BHUBANESHWAR/LUCKNOW, India (Reuters) -- Protesters in India's eastern state of Bihar damaged public property and ransacked offices in a railway station on Saturday to express outrage at a new military recruitment policy, demanding the government reverse course, officials said.
Thousands of young men attacked train coaches, burned tires and clashed with officials at the station in one of India's poorest states.
At least 12 protesters were arrested and at least four policemen were injured, said Sanjay Singh, a senior police official in Bihar overseeing law and order.
"Around 2,000 to 2,500 people entered the Masaurhi railway station and attacked the forces," Singh told Reuters.
The Agnipath or "path of fire" system aims to bring more people into the military on four-year contracts to lower the average age of India's 1.38 million-strong armed forces and cut burgeoning pension costs, the government said.
Protesters, mainly young men, say the plan will limit opportunities for permanent jobs with the defense forces, which guarantee fixed salaries, pensions and other benefits.
Some retired military officials said the government's money-saving plan risks eroding the honor of serving the nation and the safety of India.
Reports of sporadic unrest in several parts of India prompted Prime Minister Narendra Modi's government to hold meetings to review the policy of hiring soldiers for shorter tenures.
The scheme calls for retaining 25% of the recruited soldiers after four years of service, with the rest getting priority for such jobs as with the state police.
In Uttar Pradesh, India's most populous state, police arrested at least 250 people under what are called preventative arrests. Some demonstrators accused the police of using excessive force. One person was killed in protests this week.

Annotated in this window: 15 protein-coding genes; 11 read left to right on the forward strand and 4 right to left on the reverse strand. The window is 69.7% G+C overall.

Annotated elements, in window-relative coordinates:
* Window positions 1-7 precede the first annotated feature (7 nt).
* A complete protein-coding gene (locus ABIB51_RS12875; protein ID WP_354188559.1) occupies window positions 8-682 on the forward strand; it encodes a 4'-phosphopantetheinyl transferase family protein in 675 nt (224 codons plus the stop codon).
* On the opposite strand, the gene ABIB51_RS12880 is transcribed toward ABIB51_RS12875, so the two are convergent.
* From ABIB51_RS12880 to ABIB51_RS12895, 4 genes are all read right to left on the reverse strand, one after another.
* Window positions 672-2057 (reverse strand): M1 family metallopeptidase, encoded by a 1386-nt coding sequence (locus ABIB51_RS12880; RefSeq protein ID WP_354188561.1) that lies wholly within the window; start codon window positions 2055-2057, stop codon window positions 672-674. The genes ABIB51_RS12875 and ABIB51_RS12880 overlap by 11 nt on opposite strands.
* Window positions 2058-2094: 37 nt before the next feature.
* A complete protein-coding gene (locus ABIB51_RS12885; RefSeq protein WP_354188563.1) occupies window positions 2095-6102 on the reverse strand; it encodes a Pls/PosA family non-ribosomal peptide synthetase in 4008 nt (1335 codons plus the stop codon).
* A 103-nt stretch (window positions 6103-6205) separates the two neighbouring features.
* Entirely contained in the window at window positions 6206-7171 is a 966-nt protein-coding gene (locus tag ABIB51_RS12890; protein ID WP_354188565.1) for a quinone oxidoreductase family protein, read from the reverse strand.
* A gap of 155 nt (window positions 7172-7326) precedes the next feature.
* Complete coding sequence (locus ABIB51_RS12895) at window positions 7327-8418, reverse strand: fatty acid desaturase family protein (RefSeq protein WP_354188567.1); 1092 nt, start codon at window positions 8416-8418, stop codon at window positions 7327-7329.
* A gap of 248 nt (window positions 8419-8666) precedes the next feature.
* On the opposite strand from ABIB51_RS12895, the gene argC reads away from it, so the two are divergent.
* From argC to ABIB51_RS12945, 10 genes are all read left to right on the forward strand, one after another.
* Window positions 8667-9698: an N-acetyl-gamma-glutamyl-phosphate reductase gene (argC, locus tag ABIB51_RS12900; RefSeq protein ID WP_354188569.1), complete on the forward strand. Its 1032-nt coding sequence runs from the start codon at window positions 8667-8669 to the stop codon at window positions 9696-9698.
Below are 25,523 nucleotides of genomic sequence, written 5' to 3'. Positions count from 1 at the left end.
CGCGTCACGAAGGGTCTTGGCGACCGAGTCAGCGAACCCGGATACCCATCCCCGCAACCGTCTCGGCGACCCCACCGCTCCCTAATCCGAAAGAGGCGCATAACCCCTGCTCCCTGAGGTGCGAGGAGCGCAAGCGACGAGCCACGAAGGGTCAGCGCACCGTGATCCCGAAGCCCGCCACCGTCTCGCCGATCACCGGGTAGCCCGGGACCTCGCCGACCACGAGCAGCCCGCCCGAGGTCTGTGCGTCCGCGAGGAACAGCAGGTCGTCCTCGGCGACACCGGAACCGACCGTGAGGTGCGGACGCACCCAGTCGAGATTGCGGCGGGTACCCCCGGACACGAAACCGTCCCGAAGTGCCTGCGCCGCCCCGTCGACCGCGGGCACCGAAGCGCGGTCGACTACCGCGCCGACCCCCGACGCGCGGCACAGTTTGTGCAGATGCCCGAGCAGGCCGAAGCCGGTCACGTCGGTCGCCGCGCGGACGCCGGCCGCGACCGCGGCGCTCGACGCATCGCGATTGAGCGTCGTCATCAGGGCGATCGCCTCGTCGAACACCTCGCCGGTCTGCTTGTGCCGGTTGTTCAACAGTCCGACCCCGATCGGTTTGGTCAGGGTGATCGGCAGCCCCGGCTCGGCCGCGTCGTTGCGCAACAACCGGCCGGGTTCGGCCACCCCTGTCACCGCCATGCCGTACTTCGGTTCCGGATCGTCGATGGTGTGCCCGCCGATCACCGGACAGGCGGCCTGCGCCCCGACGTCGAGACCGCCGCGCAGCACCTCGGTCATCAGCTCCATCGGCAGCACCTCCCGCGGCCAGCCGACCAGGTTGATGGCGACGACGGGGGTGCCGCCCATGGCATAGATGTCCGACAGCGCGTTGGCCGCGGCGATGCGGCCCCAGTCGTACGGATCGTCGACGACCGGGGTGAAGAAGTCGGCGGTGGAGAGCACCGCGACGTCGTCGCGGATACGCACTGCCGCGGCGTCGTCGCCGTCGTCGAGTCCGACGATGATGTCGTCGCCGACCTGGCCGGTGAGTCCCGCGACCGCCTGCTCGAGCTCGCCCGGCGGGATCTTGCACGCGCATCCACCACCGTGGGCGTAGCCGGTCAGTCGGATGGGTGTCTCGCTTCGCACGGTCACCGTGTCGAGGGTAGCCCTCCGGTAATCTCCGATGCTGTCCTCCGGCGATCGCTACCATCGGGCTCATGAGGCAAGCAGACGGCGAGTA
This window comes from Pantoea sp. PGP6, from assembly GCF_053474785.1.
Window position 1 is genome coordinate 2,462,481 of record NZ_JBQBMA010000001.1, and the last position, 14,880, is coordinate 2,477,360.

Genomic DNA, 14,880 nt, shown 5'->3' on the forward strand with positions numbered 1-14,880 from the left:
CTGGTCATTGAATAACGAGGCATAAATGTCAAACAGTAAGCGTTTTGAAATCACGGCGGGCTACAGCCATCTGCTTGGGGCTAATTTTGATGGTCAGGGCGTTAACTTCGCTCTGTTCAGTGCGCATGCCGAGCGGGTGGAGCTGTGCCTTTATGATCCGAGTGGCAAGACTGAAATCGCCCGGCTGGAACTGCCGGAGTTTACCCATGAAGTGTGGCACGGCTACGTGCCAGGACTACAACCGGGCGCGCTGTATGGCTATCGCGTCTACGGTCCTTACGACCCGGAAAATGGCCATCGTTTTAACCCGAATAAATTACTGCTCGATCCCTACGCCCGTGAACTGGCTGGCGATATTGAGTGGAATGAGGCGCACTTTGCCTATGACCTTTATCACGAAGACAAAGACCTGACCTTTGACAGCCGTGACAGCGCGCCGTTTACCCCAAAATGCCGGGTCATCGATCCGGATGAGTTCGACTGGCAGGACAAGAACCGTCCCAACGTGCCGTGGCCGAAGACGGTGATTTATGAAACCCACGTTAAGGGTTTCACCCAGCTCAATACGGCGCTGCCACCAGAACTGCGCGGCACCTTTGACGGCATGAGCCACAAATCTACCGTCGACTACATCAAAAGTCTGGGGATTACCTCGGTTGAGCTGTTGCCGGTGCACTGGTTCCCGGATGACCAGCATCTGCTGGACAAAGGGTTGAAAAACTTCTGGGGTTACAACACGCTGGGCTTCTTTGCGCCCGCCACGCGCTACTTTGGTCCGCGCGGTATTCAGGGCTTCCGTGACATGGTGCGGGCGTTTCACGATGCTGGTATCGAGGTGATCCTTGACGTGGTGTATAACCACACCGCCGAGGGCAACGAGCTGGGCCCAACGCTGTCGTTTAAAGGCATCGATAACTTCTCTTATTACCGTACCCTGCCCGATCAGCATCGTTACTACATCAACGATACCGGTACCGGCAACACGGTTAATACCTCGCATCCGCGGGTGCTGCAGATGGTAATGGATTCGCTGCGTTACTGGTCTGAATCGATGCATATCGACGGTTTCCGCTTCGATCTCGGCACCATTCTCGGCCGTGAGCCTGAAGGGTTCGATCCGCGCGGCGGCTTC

Defense Minister Rajnath Singh met with the chiefs of the three armed forces at his residence in New Delhi as demonstrations continued, Reuters TV partner ANI reported.
Singh has appealed to young people to apply under the new scheme.
The navy chief said on Friday the protests were unexpected and probably the result of misinformation about the new system.
"I didn't anticipate any protests like this," Adm. R. Hari Kumar told ANI. "It is the single biggest human resource management transformation that has ever happened in the Indian military."
Top defense officials said the plan was justified as the domain of warfare was changing and the forces need younger, more tech-savvy people.
In a bid to contain the public rage, the government said on Saturday it would reserve 10% of the vacancies in the paramilitary forces and Assam Rifles, a unit in the Indian army for those who had passed out of the army after the four-year period mandated in the scheme.